live like in their home country

nurdug51

Senior Member
Germany,German
I know there are already threads about like versus as.

But in this case I must be very sure that my sentence is correct.

They want to live like in their home country.

Or do I have to say:They want to live as in their home country.
 
  • ewie

    Senior Member
    English English
    If you're writing for someone who's very particular about English that sounds 'polished', I wouldn't recommend either, Nurdug. Instead I'd use a verb phrase:
    They want to live the way they do in their home country or
    They want to live as they do in their home country:)

    I suspect some people would consider ... live like they do ... 'inelegant'.
     

    nurdug51

    Senior Member
    Germany,German
    If you're writing for someone who's very particular about English that sounds 'polished', I wouldn't recommend either, Nurdug. Instead I'd use a verb phrase:
    They want to live the way they do in their home country or
    They want to live as they do in their home country:)

    I suspect some people would consider ... live like they do ... 'inelegant'.
    Thank you for the more elegant way to express it.

    Nevertheless, as I often have difficulties in deciding whether to take as or like could you please tell me which one I would have to take if I left out the verb (do) above.

    I know that , in terms of grammar, the first one is a conjunction and the second one a preposition (I hope I remember correctly) so I see the point why I must take as in your example.

    But in my example sentence neither a verb nor a noun follow but a prepositional phrase (or whatever you would call in their home country).
    So I'm interested to know which one is grammatically correct here (even if it sounded 'polished' ;)) .
     

    ewie

    Senior Member
    English English
    Hmmm ... I was afraid you'd say that, Nurdug:D
    If I had to choose one over the other, it would definitely be as.

    Unfortunately I can't say why I prefer as.

    I hope a grammar expert will be along soon ...:eek:
     

    nurdug51

    Senior Member
    Germany,German
    Hmmm ... I was afraid you'd say that, Nurdug:D
    If I had to choose one over the other, it would definitely be as.

    Unfortunately I can't say why I prefer as.

    I hope a grammar expert will be along soon ...:eek:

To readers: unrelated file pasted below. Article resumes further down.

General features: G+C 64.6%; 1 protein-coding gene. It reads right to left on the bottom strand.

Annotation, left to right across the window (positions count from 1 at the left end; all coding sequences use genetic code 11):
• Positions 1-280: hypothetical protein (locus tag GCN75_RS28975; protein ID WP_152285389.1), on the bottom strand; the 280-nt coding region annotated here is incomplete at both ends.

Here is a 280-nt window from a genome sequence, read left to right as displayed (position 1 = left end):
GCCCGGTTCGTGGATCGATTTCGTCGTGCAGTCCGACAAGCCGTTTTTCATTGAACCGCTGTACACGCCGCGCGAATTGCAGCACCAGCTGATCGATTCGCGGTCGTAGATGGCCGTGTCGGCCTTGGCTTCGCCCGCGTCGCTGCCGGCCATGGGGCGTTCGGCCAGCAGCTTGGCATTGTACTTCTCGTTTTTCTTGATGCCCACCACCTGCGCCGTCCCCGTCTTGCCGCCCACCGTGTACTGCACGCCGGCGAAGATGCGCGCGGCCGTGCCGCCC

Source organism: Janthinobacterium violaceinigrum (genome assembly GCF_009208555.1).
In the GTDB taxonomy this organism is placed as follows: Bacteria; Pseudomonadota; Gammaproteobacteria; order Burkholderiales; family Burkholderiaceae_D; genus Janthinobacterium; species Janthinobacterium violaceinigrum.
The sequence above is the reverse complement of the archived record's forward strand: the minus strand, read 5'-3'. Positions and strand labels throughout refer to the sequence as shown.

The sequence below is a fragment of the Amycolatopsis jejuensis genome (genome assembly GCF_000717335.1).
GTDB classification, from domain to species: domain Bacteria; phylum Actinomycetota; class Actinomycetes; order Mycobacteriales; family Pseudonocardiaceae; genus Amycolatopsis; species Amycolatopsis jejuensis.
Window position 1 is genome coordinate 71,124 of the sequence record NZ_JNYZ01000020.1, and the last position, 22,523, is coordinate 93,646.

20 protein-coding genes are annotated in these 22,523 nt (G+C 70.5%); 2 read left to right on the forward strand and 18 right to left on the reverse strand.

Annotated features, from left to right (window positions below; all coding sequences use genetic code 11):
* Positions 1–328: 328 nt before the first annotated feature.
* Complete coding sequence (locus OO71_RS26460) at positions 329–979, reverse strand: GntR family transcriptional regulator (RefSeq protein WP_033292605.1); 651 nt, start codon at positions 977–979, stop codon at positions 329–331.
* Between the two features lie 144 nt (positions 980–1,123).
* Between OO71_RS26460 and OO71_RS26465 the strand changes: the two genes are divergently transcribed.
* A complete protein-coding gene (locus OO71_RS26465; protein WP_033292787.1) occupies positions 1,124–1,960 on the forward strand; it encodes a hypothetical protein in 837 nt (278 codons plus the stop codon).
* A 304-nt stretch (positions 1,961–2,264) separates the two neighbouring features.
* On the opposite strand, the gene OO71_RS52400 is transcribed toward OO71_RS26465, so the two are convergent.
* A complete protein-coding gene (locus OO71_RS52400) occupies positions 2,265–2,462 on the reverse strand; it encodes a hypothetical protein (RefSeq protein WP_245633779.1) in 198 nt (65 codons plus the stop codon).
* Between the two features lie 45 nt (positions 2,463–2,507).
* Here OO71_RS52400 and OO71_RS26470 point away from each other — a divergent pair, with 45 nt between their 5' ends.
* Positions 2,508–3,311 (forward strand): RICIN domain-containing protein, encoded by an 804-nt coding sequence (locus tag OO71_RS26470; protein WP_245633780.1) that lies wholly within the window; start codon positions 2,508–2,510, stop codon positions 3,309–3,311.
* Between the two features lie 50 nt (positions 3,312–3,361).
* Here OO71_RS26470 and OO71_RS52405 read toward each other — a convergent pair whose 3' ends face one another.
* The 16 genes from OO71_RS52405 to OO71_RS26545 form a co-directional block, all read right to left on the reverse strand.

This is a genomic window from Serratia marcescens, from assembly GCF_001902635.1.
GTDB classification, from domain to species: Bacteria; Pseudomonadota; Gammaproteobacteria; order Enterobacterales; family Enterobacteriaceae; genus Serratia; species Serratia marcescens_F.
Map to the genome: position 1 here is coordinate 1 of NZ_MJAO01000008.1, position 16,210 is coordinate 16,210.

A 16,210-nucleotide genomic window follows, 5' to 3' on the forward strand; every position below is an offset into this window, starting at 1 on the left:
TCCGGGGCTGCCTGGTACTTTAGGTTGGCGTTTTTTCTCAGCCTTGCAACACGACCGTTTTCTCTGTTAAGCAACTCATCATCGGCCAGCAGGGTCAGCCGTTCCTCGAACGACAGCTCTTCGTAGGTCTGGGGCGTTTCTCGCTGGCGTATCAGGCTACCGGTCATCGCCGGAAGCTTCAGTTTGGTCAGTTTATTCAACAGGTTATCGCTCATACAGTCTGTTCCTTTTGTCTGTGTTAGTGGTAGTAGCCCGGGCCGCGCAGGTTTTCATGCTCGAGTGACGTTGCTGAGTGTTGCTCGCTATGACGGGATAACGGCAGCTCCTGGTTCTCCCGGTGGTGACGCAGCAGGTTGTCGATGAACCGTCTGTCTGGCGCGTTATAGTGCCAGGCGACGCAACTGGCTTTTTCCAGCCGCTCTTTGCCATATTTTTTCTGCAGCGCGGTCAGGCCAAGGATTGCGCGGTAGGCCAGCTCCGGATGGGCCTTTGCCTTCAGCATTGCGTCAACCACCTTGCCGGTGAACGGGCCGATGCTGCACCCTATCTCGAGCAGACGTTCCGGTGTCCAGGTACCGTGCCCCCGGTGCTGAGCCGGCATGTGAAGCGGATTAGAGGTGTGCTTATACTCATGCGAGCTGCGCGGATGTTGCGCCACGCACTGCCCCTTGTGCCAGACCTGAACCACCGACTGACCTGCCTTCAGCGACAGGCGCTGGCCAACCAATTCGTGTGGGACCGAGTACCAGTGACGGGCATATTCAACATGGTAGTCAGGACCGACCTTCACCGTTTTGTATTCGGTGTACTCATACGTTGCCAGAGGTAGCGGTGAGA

Where are you, grammar experts???
     

    GreenWhiteBlue

    Senior Member
    USA - English
    Like used this way is a preposition. It therefore needs an object, which would be a noun or a pronoun. In your sentence, though, you are attaching a prepositionial phrase to another preposition.

    As used here is a conjunction, and may be followed by a preposition.
     

    sdgraham

    Senior Member
    USA English
    "so how come like they do at home is ok..."

    No

    I feel as comfortable here as at home. (prepositional phrase)
    This place feels like home. (a noun)

    The use of like and as has been an issue in American English even before some of the less articulate crowd started stuffing "like" in every egregious sentence they utter.

    A long, long time ago a cigarette company had the well-advertised slogan "Wxxx tastes good like a cigarette should."

    Those of us of a pedantic nature jumped on it as a source of bad grammar.

    But so it goes.....
     

    GreenWhiteBlue

    Senior Member
    USA - English
    Erm ... so how come like they do at home is okay then, GWBGE? (Or isn't it?:confused:)
    It isn't.:D

    Do you know about the Winston cigarette jingle affair, Ewie? Years ago, when cigarettes could advertise themselves on television in the US, a brand called "Winston" (named, like the other brand "Salem", after the city of Winston-Salem in the major tobacco-growing state of North Carolina) used to advertise itself with a cheerful jingle that sent
    Winston... tastes good ... like a cigarette should/Winston tastes good like .... your cigarette should!

    Partway through the campaign (and perhaps just as a calculated maneuver to draw fresh attention to it), Winston announced that they had come to realize the jingle was ungrammatical, and it became
    Winston... tastes good ... AS a cigarette should...

    There were also print advertisements that would gladden the hearts of proscriptive grammarians everywhere, showing the offensive "like" run through with a big red slash, and the word AS written above it.

    What we have here is much the same; the question is whether one thing is being compared to another, or whether we are speaking of the way something is done:

    John looks like his father.
    John is like a tiger when he is angry.
    John seems like a nice man

    BUT

    John runs the business as his father did (not like his father did)
    John wrote the letter as he had been directed (not like he had been directed)
     
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